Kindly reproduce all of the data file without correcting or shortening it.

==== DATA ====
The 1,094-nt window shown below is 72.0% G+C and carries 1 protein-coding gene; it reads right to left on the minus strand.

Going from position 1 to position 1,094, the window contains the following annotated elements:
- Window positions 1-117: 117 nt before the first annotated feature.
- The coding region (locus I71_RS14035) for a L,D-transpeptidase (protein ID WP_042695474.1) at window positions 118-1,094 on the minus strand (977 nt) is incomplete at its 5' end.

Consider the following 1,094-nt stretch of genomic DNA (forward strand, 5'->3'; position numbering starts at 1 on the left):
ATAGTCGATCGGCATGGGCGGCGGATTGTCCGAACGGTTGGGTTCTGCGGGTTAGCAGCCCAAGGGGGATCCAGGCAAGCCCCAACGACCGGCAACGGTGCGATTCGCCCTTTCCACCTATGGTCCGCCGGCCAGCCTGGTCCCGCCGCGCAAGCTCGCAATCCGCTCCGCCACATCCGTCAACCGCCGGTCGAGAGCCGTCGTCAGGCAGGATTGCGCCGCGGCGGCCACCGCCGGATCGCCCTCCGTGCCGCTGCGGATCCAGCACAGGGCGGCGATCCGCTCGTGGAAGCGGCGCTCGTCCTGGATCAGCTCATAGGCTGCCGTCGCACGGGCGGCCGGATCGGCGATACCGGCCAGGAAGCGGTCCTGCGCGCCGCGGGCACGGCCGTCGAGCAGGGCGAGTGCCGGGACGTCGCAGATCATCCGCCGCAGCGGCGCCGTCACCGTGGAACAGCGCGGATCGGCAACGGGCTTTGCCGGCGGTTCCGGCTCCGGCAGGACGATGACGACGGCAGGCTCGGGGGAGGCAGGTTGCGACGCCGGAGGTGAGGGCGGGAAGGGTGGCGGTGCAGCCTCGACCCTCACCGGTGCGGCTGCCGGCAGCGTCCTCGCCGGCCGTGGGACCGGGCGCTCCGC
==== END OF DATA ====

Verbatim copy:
The 1,094-nt window shown below is 72.0% G+C and carries 1 protein-coding gene; it reads right to left on the minus strand.

Going from position 1 to position 1,094, the window contains the following annotated elements:
- Window positions 1-117: 117 nt before the first annotated feature.
- The coding region (locus I71_RS14035) for a L,D-transpeptidase (protein ID WP_042695474.1) at window positions 118-1,094 on the minus strand (977 nt) is incomplete at its 5' end.

Consider the following 1,094-nt stretch of genomic DNA (forward strand, 5'->3'; position numbering starts at 1 on the left):
ATAGTCGATCGGCATGGGCGGCGGATTGTCCGAACGGTTGGGTTCTGCGGGTTAGCAGCCCAAGGGGGATCCAGGCAAGCCCCAACGACCGGCAACGGTGCGATTCGCCCTTTCCACCTATGGTCCGCCGGCCAGCCTGGTCCCGCCGCGCAAGCTCGCAATCCGCTCCGCCACATCCGTCAACCGCCGGTCGAGAGCCGTCGTCAGGCAGGATTGCGCCGCGGCGGCCACCGCCGGATCGCCCTCCGTGCCGCTGCGGATCCAGCACAGGGCGGCGATCCGCTCGTGGAAGCGGCGCTCGTCCTGGATCAGCTCATAGGCTGCCGTCGCACGGGCGGCCGGATCGGCGATACCGGCCAGGAAGCGGTCCTGCGCGCCGCGGGCACGGCCGTCGAGCAGGGCGAGTGCCGGGACGTCGCAGATCATCCGCCGCAGCGGCGCCGTCACCGTGGAACAGCGCGGATCGGCAACGGGCTTTGCCGGCGGTTCCGGCTCCGGCAGGACGATGACGACGGCAGGCTCGGGGGAGGCAGGTTGCGACGCCGGAGGTGAGGGCGGGAAGGGTGGCGGTGCAGCCTCGACCCTCACCGGTGCGGCTGCCGGCAGCGTCCTCGCCGGCCGTGGGACCGGGCGCTCCGC